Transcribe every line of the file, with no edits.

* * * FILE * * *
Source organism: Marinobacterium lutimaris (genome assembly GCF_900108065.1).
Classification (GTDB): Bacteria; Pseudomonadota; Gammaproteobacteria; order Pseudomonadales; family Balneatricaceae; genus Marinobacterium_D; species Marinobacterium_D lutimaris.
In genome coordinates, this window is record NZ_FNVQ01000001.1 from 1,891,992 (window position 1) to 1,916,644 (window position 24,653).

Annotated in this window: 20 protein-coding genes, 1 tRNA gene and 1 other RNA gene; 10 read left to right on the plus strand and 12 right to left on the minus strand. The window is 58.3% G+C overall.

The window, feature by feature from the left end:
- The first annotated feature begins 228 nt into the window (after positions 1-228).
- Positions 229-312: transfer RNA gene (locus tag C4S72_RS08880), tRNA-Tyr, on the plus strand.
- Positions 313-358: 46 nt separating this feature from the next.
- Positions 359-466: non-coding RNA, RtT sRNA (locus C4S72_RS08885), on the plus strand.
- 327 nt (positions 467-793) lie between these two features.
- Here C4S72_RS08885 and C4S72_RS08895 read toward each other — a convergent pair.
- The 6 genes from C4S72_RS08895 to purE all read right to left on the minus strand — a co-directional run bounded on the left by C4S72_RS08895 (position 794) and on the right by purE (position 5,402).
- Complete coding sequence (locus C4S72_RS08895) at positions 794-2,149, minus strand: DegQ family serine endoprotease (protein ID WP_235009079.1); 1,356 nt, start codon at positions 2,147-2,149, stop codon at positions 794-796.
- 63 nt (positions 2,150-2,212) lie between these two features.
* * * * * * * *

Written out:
Source organism: Marinobacterium lutimaris (genome assembly GCF_900108065.1).
Classification (GTDB): Bacteria; Pseudomonadota; Gammaproteobacteria; order Pseudomonadales; family Balneatricaceae; genus Marinobacterium_D; species Marinobacterium_D lutimaris.
In genome coordinates, this window is record NZ_FNVQ01000001.1 from 1,891,992 (window position 1) to 1,916,644 (window position 24,653).

Annotated in this window: 20 protein-coding genes, 1 tRNA gene and 1 other RNA gene; 10 read left to right on the plus strand and 12 right to left on the minus strand. The window is 58.3% G+C overall.

The window, feature by feature from the left end:
- The first annotated feature begins 228 nt into the window (after positions 1-228).
- Positions 229-312: transfer RNA gene (locus tag C4S72_RS08880), tRNA-Tyr, on the plus strand.
- Positions 313-358: 46 nt separating this feature from the next.
- Positions 359-466: non-coding RNA, RtT sRNA (locus C4S72_RS08885), on the plus strand.
- 327 nt (positions 467-793) lie between these two features.
- Here C4S72_RS08885 and C4S72_RS08895 read toward each other — a convergent pair.
- The 6 genes from C4S72_RS08895 to purE all read right to left on the minus strand — a co-directional run bounded on the left by C4S72_RS08895 (position 794) and on the right by purE (position 5,402).
- Complete coding sequence (locus C4S72_RS08895) at positions 794-2,149, minus strand: DegQ family serine endoprotease (protein ID WP_235009079.1); 1,356 nt, start codon at positions 2,147-2,149, stop codon at positions 794-796.
- 63 nt (positions 2,150-2,212) lie between these two features.